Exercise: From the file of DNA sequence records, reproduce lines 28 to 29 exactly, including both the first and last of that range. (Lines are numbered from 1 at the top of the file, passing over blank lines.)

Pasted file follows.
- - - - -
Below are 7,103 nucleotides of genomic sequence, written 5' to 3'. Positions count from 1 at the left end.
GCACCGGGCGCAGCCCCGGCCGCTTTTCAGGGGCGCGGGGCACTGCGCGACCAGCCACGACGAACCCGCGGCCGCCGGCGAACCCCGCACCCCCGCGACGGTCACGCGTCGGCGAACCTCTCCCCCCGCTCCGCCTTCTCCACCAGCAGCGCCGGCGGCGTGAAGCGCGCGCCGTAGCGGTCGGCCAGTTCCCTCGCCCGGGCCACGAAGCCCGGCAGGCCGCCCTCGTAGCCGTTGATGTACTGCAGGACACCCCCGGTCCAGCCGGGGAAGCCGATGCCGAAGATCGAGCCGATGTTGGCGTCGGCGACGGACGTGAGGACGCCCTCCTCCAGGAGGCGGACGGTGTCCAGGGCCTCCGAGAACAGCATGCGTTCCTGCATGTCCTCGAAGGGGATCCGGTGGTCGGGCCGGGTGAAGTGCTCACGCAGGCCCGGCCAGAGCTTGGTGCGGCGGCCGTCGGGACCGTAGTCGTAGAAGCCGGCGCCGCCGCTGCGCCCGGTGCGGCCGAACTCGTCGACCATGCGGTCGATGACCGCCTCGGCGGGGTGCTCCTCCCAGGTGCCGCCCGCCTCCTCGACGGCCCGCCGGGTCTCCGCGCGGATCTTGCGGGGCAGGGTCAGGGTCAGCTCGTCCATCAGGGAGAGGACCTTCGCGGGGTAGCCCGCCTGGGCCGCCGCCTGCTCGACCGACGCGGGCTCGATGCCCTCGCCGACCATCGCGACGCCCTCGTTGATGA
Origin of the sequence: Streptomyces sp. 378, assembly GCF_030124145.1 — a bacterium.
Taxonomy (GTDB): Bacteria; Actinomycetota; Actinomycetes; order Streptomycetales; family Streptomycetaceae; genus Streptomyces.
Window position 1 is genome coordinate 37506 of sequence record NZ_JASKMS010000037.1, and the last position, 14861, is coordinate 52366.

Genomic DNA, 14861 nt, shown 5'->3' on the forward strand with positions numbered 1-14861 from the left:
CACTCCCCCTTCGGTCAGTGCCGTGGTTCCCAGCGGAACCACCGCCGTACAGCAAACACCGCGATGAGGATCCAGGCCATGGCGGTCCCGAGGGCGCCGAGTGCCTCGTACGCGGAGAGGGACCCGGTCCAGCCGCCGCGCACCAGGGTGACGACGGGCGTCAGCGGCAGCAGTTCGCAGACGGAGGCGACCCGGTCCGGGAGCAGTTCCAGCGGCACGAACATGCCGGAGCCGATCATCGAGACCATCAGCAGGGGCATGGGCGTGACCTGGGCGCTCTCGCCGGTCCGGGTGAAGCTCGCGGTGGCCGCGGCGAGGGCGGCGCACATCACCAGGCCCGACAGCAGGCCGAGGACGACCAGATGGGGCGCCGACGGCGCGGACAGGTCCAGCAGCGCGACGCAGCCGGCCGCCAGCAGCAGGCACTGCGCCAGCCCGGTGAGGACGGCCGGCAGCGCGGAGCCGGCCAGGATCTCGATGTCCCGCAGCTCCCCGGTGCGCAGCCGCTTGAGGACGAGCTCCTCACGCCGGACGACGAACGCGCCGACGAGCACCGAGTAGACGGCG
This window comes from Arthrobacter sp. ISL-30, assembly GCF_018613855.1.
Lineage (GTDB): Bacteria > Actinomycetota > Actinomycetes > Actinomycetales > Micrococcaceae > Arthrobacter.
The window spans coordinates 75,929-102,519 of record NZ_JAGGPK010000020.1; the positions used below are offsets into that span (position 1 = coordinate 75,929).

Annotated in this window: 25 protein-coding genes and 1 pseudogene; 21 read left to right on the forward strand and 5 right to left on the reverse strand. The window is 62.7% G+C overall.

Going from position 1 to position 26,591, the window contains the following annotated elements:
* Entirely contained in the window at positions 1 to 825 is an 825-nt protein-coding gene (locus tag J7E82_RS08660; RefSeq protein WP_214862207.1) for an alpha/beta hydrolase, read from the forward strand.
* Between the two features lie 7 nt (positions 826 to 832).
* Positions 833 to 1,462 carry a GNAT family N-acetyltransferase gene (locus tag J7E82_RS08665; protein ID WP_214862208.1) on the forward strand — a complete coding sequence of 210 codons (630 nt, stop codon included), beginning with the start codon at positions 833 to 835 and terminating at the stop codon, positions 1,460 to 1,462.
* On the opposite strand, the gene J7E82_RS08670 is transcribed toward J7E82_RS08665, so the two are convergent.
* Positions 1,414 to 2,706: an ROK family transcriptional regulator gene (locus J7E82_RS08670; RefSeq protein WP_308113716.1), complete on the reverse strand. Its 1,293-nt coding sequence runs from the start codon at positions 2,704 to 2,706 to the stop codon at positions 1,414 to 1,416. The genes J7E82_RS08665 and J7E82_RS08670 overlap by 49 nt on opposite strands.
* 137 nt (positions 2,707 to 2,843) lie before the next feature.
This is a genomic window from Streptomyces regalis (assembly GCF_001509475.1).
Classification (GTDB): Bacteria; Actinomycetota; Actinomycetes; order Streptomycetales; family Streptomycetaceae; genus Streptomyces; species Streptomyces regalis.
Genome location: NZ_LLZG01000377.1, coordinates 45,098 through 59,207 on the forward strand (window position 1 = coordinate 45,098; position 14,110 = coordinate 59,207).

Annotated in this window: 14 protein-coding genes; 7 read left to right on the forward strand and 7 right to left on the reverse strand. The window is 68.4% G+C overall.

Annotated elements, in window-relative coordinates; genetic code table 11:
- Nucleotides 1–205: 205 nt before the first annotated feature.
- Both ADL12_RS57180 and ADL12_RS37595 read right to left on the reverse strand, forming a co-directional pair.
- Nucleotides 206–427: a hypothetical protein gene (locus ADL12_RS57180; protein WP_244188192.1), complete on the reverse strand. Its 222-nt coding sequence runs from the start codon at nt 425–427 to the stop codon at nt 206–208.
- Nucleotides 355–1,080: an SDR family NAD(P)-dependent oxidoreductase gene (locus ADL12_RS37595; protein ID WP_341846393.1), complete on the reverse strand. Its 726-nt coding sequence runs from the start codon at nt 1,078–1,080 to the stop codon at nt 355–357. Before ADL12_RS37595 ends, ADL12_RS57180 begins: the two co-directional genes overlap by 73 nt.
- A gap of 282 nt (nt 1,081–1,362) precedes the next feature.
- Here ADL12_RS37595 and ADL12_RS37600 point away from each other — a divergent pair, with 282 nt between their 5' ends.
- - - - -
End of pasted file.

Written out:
- A gap of 282 nt (nt 1,081–1,362) precedes the next feature.
- Here ADL12_RS37595 and ADL12_RS37600 point away from each other — a divergent pair, with 282 nt between their 5' ends.